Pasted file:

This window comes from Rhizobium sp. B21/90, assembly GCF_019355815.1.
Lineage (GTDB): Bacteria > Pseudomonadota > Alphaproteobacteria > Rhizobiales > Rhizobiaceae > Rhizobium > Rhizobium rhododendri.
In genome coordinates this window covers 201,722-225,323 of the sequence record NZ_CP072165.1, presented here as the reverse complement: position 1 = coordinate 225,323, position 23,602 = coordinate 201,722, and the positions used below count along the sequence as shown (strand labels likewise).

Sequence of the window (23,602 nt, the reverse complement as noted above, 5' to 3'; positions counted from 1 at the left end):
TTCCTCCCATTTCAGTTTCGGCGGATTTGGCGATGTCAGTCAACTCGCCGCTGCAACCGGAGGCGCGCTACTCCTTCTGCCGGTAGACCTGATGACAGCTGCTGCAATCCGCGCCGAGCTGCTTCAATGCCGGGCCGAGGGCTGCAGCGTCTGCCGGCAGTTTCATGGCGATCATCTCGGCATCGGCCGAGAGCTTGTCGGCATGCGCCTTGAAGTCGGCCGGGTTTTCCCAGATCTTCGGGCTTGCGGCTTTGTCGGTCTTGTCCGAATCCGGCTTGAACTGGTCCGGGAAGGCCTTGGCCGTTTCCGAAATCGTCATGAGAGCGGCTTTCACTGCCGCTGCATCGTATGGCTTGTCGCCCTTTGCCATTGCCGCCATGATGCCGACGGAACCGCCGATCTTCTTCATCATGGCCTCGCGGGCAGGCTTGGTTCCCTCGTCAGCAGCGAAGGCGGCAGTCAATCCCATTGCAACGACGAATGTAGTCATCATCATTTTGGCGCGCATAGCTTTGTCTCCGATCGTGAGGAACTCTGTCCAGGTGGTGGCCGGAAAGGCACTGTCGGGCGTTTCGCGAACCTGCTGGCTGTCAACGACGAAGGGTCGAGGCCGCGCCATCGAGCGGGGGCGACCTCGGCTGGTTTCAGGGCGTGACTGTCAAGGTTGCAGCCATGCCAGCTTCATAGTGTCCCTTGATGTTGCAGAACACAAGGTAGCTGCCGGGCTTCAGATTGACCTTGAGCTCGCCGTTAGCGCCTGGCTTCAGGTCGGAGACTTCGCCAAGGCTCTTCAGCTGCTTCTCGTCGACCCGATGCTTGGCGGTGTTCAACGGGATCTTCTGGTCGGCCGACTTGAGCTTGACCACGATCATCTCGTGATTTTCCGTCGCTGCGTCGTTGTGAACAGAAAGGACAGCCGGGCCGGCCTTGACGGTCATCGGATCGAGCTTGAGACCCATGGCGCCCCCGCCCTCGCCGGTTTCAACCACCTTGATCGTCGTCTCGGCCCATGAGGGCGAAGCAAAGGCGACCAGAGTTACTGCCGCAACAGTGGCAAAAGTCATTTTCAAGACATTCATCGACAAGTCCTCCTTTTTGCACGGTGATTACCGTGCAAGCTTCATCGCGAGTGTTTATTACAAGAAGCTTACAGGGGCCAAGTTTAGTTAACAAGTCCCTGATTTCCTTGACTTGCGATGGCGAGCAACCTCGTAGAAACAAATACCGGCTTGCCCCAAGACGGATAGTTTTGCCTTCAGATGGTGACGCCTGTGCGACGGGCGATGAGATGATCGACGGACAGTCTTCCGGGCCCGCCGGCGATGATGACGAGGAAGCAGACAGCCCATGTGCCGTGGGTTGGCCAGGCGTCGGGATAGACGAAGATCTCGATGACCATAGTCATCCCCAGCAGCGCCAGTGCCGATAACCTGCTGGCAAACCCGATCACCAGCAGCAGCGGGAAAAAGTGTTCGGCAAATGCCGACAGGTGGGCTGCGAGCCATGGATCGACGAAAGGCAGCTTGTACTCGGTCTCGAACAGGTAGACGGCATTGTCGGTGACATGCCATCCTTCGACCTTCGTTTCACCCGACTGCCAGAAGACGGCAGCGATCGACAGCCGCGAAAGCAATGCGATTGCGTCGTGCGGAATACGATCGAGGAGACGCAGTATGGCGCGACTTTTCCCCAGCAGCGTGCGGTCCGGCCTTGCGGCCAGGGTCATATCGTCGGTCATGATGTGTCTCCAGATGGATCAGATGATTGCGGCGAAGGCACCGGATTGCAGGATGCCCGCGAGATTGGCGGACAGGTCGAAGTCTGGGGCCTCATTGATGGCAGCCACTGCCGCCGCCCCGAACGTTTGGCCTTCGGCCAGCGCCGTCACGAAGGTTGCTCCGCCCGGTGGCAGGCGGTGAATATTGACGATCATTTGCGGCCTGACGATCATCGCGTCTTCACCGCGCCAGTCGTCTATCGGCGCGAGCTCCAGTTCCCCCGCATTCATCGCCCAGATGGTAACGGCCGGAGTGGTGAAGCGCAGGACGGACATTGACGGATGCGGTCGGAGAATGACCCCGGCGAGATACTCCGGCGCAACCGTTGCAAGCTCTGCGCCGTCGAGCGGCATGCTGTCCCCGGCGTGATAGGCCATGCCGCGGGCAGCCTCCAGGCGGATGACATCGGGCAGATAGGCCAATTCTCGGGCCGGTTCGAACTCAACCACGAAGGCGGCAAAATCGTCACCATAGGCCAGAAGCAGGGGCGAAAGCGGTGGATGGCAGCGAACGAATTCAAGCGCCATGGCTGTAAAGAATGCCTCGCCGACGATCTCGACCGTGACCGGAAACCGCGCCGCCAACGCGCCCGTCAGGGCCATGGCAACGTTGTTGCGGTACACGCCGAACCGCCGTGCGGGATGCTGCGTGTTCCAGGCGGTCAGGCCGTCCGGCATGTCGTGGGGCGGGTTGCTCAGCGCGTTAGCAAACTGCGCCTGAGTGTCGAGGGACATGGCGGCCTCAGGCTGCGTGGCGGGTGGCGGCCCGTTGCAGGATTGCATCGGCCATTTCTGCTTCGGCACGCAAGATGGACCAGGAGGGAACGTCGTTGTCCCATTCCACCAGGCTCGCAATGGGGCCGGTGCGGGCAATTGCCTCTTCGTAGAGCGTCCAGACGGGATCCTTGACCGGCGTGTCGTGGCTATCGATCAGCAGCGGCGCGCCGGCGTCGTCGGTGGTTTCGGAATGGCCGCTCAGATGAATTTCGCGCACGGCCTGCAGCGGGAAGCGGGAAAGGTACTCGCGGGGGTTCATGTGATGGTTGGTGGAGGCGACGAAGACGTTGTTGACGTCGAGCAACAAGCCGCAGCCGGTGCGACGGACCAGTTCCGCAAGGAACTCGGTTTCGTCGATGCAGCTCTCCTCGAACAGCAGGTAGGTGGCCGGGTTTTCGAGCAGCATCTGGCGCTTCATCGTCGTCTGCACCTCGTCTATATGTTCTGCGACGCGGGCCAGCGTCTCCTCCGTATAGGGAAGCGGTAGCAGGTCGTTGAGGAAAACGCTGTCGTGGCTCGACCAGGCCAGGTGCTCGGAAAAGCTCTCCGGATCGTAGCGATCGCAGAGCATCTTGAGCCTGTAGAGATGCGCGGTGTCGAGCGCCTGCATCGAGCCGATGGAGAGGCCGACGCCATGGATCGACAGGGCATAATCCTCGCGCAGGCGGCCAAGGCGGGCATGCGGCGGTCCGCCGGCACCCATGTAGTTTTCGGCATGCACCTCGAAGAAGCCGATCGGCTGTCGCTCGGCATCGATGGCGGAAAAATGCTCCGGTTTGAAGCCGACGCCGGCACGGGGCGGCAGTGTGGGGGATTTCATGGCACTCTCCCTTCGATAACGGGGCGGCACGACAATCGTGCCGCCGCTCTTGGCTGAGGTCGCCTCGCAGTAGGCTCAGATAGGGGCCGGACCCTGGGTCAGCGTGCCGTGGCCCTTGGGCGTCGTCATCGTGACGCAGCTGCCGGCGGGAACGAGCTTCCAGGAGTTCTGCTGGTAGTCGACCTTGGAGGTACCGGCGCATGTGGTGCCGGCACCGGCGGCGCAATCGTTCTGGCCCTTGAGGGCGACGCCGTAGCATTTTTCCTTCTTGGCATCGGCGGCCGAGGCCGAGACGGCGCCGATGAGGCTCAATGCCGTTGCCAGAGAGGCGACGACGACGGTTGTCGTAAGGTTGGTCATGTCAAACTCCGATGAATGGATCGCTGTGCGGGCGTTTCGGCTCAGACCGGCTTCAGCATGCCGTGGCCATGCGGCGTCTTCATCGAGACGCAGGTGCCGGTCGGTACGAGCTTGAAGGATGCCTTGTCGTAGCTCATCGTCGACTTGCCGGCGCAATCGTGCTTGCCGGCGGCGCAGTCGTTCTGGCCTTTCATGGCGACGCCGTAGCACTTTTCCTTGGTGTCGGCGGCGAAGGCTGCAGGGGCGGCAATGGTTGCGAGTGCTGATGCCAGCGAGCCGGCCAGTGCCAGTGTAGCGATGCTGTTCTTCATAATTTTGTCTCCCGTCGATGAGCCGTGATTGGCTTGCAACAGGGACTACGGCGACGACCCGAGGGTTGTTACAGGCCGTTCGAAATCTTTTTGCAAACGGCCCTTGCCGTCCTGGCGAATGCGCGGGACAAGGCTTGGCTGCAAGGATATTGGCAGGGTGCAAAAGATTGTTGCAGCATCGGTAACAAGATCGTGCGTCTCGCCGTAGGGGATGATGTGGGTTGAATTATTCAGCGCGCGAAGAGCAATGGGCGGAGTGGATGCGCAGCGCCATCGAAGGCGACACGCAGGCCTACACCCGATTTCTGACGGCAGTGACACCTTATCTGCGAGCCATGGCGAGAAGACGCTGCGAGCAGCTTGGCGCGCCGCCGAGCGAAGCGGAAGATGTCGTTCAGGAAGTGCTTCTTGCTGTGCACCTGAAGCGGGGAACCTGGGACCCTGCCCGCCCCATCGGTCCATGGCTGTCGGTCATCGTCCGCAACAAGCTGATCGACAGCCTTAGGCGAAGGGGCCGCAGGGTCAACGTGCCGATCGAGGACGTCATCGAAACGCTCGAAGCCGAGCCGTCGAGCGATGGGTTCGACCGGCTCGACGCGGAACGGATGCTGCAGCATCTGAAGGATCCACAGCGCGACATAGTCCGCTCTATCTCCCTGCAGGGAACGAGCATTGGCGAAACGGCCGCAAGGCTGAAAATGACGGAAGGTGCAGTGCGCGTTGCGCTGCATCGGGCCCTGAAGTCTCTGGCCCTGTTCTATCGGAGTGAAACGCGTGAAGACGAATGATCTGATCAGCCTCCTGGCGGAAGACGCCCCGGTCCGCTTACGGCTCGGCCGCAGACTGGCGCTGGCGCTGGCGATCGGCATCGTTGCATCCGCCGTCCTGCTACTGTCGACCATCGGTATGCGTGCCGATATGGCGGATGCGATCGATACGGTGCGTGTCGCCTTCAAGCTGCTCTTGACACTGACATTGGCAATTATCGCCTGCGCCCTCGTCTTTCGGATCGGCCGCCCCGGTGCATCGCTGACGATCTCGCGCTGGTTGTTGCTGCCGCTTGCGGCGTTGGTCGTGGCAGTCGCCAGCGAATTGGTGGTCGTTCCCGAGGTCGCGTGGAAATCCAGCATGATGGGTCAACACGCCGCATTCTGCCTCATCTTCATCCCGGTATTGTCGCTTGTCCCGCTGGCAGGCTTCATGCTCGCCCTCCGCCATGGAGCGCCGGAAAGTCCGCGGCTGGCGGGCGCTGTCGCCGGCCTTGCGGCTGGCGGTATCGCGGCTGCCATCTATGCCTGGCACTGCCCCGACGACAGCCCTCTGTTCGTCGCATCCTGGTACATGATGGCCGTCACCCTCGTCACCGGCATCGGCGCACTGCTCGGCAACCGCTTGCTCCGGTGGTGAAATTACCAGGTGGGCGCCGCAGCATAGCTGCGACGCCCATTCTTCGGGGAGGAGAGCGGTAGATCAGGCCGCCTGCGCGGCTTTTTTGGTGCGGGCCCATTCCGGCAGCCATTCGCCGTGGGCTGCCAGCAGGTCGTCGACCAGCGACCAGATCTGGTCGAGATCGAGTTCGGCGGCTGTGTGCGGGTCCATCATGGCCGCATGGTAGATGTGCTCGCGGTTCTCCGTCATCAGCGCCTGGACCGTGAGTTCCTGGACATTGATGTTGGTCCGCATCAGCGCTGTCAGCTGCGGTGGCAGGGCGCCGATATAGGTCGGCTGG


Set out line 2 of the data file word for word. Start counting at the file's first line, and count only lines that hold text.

Lineage (GTDB): Bacteria > Pseudomonadota > Alphaproteobacteria > Rhizobiales > Rhizobiaceae > Rhizobium > Rhizobium rhododendri.